In this issue Charles E. Witherell's self portrait continues and Captain
David Casteel's starts. Both will continue in issue 68 and some of the
details of the planned three manual Schober, which the captain provided,
will hopefully also find space. Pete Stark is hoping to find some
time to restart our message board when his teaching duties are curtailed
during summer vacation.
We have been very pleased with the sound of the Schober Recital organ,
and have managed to keep it playing these 33 years. Of course, there have
been prolonged periods of a few months during these years when some difficulty
kept it from playing, and when my work or other commitments kept me from
giving the organ the attention it needed to keep it in top shape. In the
course of our organ-playing careers (both my wife and I have served as
church organists over the years), we have had the opportunity to play a
fairly large number of other electronic, as well as pipe, organs. For the
expenditure and effort involved in building and maintaining the Schober,
none of the other electronic instruments have had the appeal, versatility
and range of voices, and capability that the Schober has.
When we completed the Schober Recital organ in 1968, I had a couple of Electrovoice 3-way speaker systems/enclosures that we had been using for playing recorded music, and which seemed adequate. We had been using this arrangement for playing the Schober organ for many years. However, in recent years, considering the improvements in speaker technology that have been made, we upgraded our speaker system for taped and CD recorded music to a set of Bose enclosures. Through a switching arrangement, I provided the option of playing either recorded (or FM radio) music or the Schober organ through the Bose system. There was a noticeable improvement in the fidelity of the organ sound and overall depth. For example, there was a distinct difference in tonal quality between stops which had been lost in the old speaker system.
However, the new arrangement with simply feeding the Schober output from the TR-2 amplifier into the Bose speakers was not totally satisfactory. There was a disappointing limit to the sound volume possible with this arrangement. The speakers would tend to buzz and the sound would break up at about half the volume we would have liked on some louder passages. Adjustments to the several potentiometers in the Schober didn't help. I knew the problem did not lie in the new speakers as there was ample volume available when playing recorded or FM music. The limit had to lie within the Schober TR-2 amplifier.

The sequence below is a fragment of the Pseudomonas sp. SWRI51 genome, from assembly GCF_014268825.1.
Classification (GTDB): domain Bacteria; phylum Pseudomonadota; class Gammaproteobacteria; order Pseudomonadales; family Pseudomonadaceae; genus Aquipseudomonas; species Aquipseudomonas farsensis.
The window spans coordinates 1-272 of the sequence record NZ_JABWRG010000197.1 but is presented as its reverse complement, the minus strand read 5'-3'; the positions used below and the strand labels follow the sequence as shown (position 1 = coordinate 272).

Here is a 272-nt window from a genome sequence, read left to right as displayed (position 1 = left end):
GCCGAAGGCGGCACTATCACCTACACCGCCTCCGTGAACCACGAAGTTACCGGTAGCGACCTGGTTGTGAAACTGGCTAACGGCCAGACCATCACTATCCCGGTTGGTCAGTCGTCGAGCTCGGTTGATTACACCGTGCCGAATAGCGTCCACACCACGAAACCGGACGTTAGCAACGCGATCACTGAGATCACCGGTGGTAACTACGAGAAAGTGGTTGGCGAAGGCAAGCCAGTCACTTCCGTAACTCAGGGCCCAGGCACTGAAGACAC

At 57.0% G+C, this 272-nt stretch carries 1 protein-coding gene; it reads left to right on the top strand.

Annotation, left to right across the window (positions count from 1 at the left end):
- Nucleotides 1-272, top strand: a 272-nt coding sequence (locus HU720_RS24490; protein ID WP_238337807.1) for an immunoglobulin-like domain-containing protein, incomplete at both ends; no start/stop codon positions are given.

With this in mind, I replaced the power transistors and electrolytic capacitors along with other key components in the TR-2 amplifier, as well as in the PRCS-2 Schober power supply. It did not provide any noticeable improvement in attainable volume. As an experiment, I substituted a new 250 watt Radio Shack PA amplifier I had been using in a church with a new Roland XP-30 keyboard and this did provide very good volume response. Similarly, a Fender (Model BXR-300C) 300 watt speaker/amplifier used for guitar work (and its output paired to either the Bose system or one of the original Electrovoice 3-way speakers) provided satisfactory sound output.
At the same time, frequency response seemed improved along with the
tonal range and better stop-to-stop discrimination in playing the Schober.
My impression is that this more recent technology and higher-powered amplification
provides an all-around better sound from the Schober organ than any previous
arrangement we have used. This merely affirms what Schober had, in their
literature, been saying right along. Accordingly, in hindsight, our well-intentioned
attempts to make-do with existing sound equipment may not have been the
best or wisest choice (despite the fact that we did use Schober's TR-2
power amplifier, with its admittedly 1960s technology).